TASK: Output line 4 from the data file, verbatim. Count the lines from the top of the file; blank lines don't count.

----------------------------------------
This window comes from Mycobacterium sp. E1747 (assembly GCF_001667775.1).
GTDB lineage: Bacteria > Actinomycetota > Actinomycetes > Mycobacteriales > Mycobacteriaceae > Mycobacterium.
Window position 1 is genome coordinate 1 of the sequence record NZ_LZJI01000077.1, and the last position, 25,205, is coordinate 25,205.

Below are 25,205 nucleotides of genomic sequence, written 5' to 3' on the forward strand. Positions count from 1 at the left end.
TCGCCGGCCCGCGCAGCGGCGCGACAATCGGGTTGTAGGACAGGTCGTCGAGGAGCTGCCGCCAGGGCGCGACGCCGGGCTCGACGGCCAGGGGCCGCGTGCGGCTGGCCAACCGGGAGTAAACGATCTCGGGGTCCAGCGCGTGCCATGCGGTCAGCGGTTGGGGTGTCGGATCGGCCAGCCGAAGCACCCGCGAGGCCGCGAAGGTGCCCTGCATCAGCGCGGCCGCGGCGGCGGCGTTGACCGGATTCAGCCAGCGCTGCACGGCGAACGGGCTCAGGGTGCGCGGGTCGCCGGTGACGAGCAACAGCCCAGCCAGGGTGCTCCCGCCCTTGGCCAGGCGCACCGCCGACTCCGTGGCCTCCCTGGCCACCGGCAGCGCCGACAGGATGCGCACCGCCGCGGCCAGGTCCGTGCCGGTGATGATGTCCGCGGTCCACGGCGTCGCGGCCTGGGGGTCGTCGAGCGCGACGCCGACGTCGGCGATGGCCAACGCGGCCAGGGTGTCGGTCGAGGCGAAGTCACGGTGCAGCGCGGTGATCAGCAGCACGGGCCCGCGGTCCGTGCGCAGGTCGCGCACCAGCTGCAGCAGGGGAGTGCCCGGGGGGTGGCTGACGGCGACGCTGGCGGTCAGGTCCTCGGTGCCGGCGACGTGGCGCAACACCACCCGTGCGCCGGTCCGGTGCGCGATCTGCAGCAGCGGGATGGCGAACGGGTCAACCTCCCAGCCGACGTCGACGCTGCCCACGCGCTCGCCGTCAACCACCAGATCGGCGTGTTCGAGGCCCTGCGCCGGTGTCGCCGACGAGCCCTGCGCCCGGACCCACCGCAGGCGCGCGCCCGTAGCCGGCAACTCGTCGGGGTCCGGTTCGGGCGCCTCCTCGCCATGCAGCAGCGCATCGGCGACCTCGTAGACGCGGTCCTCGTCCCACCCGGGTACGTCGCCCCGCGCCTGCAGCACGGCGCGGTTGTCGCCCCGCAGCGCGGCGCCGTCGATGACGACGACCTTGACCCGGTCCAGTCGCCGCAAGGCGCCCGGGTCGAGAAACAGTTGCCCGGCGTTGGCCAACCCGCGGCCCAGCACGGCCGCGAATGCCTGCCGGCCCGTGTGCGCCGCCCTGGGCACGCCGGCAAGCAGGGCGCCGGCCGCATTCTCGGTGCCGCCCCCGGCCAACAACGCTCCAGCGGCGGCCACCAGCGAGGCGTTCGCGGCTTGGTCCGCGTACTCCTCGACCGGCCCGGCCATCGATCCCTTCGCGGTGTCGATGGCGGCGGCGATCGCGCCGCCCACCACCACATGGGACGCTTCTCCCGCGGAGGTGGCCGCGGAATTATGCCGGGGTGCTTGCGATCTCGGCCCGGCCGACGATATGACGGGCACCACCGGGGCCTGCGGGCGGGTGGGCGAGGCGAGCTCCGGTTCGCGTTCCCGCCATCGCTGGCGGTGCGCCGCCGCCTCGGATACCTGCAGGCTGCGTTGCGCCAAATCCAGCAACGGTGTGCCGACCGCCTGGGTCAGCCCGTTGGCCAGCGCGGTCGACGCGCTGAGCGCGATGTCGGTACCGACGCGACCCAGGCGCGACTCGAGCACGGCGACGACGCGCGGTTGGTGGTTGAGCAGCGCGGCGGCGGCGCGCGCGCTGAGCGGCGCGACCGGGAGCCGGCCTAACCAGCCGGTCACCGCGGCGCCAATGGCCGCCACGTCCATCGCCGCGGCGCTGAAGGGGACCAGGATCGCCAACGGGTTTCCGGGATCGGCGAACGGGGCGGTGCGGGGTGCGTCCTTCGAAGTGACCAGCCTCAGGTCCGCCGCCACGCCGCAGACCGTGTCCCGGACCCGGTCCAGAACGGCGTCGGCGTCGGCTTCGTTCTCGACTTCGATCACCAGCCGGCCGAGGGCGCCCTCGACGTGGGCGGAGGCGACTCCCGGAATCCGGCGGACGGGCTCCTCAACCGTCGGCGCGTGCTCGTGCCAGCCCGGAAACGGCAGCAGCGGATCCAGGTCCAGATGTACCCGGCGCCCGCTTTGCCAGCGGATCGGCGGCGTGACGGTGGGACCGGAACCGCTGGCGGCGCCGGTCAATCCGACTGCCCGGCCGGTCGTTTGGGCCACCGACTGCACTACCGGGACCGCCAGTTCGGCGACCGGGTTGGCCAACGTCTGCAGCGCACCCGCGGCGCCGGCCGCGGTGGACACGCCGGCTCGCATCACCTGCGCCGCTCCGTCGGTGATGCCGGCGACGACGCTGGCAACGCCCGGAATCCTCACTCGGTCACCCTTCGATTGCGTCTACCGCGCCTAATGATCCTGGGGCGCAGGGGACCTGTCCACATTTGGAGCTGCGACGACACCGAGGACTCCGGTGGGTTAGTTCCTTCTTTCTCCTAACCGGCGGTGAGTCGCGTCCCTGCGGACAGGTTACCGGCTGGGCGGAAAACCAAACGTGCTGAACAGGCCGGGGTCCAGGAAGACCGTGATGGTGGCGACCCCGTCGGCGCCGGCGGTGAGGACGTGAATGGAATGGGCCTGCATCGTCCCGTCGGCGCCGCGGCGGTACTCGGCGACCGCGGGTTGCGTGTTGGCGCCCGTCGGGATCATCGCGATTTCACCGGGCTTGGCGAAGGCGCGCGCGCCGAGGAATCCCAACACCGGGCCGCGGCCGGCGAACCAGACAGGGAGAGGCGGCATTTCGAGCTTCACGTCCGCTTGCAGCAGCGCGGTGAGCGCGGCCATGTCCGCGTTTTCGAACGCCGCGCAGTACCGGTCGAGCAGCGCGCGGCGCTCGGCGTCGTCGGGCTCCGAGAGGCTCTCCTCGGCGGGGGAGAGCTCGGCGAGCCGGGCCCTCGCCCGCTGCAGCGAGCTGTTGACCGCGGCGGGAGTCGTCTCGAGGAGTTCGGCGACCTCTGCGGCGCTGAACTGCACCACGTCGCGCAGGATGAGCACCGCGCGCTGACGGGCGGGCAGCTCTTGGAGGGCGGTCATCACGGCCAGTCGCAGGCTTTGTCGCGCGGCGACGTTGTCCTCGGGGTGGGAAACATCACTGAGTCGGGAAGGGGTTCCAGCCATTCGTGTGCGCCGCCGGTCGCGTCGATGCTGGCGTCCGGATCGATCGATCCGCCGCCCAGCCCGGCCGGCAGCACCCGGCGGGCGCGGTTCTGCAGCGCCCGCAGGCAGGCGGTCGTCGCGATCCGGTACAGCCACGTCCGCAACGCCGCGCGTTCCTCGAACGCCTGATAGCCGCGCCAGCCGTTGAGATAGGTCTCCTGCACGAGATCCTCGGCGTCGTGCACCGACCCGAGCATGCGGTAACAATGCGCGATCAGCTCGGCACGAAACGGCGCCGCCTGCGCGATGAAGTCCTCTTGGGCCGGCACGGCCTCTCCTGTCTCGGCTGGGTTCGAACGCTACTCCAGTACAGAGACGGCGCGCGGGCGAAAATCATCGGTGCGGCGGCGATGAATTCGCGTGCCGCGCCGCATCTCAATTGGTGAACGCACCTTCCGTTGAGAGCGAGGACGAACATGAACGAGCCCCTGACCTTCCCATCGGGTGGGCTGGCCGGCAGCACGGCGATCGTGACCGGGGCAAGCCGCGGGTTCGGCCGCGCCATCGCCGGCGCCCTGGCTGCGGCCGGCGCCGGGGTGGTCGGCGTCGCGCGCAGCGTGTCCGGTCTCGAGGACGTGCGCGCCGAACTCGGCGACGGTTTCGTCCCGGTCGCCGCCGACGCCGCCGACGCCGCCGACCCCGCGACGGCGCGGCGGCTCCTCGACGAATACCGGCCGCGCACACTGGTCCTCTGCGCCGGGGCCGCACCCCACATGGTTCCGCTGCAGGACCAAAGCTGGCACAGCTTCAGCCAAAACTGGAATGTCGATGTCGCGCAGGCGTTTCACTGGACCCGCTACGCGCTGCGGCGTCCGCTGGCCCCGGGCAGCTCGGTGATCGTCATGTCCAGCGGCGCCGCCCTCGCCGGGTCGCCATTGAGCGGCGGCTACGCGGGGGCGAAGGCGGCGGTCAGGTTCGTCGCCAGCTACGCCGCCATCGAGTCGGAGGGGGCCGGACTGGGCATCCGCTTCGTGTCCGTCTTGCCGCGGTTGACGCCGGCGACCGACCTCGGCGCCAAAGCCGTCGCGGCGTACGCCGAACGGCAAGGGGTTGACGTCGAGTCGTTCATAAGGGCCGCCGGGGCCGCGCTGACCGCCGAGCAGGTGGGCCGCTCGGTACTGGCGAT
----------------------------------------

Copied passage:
Below are 25,205 nucleotides of genomic sequence, written 5' to 3' on the forward strand. Positions count from 1 at the left end.